In the last few weeks, we have conducted various experiments that use vinegar. Two weeks ago, you made dirty old pennies shine like new (http://discoveryexpress.weebly.com/homeblog/a-simple-solution-to-your-dirty-pennies), and last week, you created a film canister rocket (http://discoveryexpress.weebly.com/homeblog/make-your-own-film-canister-rocket) using either antacid or vinegar and baking soda for fuel! If you did either of those experiments, you know that vinegar is acidic. That is what allows it to react with other basic substances such as baking soda.
To learn more about acid-base reactions, check out this blog: http://discoveryexpress.weebly.com/homeblog/experimenting-with-eggs-acid-base-reactions-and-osmosis
Today, you are going to use vinegar in two different experiments that show how vinegar can react with calcium. In the first experiment, you will create plastic out of milk. Sound crazy? Let’s find out more.
Okay, there isn’t ACTUALLY plastic in your milk. The chunks that you see in the image above are a substance called casein. Casein is found naturally in any mammal’s milk. The word casein comes from the latin word caseus, which means cheese. The cow milk that you drink has protein, and 80% of that protein comes from casein. Casein also contains the calcium that you get from drinking milk.
At the end of your activity, your result will look something like this:
You don’t usually encounter chunks of casein in your milk. How will you end up with this result? As you know, the acid in vinegar reacts with other substances such as calcium. In the following activity when you mix vinegar with milk, the casein protein in the milk refuses to mix with the acid in the vinegar. Thus, you are left with blobs of casein that will harden into a plastic-like substance.
YOU WILL NEED:
- Sauce pan
- Adult help
Here’s what to do!
- Measure one cup of milk and add it to the sauce pan. Have an adult help you heat up the milk until it is hot, but not boiling. Watch the milk carefully so it does not boil!
- Once the milk is hot, carefully pour it into the bowl.
- Use a teaspoon to add four teaspoons of vinegar to the hot milk.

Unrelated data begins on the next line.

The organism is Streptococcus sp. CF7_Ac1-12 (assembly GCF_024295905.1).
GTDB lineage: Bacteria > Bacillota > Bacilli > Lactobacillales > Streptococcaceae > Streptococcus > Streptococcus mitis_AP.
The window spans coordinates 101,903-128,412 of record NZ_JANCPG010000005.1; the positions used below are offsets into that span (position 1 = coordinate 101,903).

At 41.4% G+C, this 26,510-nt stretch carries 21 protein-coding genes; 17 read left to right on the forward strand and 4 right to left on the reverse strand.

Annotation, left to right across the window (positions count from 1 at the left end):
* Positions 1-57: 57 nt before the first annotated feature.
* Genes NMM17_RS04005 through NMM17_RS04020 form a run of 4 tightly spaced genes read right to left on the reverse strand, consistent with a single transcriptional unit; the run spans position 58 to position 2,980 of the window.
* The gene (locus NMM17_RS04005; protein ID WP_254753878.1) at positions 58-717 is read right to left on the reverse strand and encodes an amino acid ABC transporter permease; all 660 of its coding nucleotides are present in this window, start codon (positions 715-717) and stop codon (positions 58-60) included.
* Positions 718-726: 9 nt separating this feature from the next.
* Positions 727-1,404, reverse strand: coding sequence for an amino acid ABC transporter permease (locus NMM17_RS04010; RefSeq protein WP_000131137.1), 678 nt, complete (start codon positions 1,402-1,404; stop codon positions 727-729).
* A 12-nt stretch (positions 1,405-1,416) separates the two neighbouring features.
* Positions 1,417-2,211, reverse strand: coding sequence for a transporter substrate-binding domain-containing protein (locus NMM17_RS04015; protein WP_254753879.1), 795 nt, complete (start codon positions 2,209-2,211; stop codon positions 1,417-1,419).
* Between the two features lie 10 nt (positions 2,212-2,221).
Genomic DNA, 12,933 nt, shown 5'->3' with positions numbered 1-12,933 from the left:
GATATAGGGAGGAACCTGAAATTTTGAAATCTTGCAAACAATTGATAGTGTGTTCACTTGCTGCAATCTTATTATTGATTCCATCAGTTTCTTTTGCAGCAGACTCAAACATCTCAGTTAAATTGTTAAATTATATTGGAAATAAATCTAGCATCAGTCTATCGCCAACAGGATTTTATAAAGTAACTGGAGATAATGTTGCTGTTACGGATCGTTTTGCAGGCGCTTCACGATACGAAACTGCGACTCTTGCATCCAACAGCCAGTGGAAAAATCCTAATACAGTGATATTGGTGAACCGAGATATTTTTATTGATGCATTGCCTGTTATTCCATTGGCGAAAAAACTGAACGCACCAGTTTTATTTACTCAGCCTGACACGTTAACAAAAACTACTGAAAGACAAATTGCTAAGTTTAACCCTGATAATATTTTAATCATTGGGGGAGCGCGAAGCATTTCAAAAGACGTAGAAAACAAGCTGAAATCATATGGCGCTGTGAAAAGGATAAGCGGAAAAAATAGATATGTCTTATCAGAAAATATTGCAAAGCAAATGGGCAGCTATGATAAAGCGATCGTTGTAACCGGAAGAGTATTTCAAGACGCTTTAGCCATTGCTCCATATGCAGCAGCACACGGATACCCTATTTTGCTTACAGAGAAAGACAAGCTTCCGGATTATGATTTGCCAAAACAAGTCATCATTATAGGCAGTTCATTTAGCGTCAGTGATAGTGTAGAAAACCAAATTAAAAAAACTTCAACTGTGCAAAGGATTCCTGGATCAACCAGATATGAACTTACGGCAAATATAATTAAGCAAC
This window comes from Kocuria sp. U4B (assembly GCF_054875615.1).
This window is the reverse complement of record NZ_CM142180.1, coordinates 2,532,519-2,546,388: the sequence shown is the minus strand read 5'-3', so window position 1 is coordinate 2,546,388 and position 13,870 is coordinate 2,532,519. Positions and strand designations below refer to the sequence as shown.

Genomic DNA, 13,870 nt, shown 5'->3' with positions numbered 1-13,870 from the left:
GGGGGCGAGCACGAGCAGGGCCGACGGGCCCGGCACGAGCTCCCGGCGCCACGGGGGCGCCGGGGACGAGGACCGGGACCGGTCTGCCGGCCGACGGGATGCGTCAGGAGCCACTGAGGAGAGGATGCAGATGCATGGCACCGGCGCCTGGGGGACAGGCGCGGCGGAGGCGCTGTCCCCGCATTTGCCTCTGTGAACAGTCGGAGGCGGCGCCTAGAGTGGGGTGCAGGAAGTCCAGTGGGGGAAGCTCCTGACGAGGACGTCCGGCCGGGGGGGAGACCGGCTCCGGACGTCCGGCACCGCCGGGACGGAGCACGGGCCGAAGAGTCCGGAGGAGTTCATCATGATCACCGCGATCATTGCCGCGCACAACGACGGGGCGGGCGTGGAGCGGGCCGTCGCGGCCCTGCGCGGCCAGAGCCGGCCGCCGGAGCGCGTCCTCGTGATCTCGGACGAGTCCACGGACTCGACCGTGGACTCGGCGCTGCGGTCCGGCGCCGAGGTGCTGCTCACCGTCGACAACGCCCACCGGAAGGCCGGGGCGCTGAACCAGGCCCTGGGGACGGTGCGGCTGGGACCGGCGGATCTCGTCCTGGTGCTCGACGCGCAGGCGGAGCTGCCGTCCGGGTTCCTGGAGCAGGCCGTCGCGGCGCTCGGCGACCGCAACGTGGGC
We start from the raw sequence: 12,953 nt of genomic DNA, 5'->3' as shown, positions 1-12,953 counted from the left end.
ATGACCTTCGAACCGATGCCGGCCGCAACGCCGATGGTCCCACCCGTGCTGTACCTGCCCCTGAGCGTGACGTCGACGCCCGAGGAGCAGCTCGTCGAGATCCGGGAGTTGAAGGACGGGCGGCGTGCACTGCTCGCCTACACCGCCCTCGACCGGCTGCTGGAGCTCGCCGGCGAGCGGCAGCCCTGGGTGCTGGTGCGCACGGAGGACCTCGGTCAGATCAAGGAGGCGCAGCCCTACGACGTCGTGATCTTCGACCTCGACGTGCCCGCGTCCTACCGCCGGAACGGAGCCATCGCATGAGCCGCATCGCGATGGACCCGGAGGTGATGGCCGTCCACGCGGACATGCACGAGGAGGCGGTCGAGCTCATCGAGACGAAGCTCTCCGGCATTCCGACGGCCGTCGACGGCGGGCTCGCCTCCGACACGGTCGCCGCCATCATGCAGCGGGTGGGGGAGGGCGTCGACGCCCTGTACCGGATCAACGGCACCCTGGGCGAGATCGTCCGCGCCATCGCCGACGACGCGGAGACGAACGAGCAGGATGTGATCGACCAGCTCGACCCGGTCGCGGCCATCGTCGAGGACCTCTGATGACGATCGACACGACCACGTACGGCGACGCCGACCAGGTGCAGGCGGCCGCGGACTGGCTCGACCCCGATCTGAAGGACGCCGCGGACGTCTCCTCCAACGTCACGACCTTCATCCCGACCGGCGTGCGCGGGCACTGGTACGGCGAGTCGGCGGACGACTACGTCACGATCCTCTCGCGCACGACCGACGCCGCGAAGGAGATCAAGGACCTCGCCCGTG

- Use a spoon to stir the vinegar milk mixture for one minute.
- Predict: What do you think the vinegar has done to the milk? What will happen when you pour the milk through the strainer? Write your predictions down in your observation notebook.
- Place a strainer in the sink and pour the vinegar milk mixture through the strainer. What do you see? Take pictures, sketch what you see, and write down your observations in your observation notebook.
- You should have seen a bunch of weird blobs left in the strainer. Once these blobs cool off, rinse them off in cool water and press them together. Now you can form them into any shape you want and it will harden into a plastic-like material in a few days!
- What is casein?
- What were the blobs left over after you dumped the vinegar milk mixture through the strainer?
- Why were those blobs created?
- Is there actually plastic in milk? If not, what is it?
Extension: If you want to make this activity into an experiment, try some of the following ideas!
- Use another acidic substance to see if it works better or worse than vinegar.
- Alter the amount of vinegar to see if it creates more or less casein blobs.
- Use different kinds of milk to see if all milk has the same amount of casein.
In the next experiment, you will use vinegar to break down the calcium in a chicken bone. A once solid bone will become bendy and flexible. Why does this happen?
Predict: Why would vinegar make a bone flexible?
When you leave a bone in vinegar, a reaction happens! The acid in the vinegar is strong enough to eat away the calcium in the bone over time. You may have seen this same reaction happen when you dissolved eggshells (http://discoveryexpress.weebly.com/homeblog/experimenting-with-eggs-acid-base-reactions-and-osmosis).
As you’ve probably heard from your mother, calcium keeps your bones strong! That calcium is what keeps your bones from bending or easily breaking. Once that calcium is removed, there is nothing to keep the bone rigid and strong. Of course, the calcium doesn’t just disappear; the acid in the vinegar frees the calcium from the bone and it becomes dissolvable in water. The once hydrophobic (water-fearing) calcium becomes hydrophilic (water-loving). Once this happens, all that is left is the flexible tissue that makes up the bone. Now you know why it’s important to drink your milk! (Or at least get some good source of calcium in your diet!)
Now that you understand how vinegar breaks down calcium, try it out for yourself!
YOU WILL NEED:
- Chicken bone
- Tall glass or jar
Here’s what to do!
- Whenever you have chicken, save a leg bone. (Other bones will work, but the leg bone is nice and rigid to start out with).
- Remove any remaining meat or skin from the bone and rinse it off in the sink.
- Record observations about the bone in your observation notebook. What does the bone feel like? Can you bend it at all?
- Put the bone in a tall glass or jar. Dump vinegar into the container until it completely covers the bone. No part of the bone should be sticking out of the vinegar.
- Cover the glass or jar and leave it to sit for 3 days.
- Times up! Dump out the vinegar and remove the bone from the container. How has it changed? Record your observations in your notebook and compare the bone now to how it was three days ago.
- Did the bone really turn into rubber? Of course not! What happened to it?
- Why would vinegar change the quality of the bone?
- What kind of reaction occurred?
- Do you think other acids would work the same way as vinegar? What if you put the bone in orange juice?
- Would thicker bones take longer to become bendy? Would smaller bones become bendy sooner?
- If you put the leg bone back in vinegar, will it become even more bendy? Does time spent in vinegar affect the bendiness of the bone?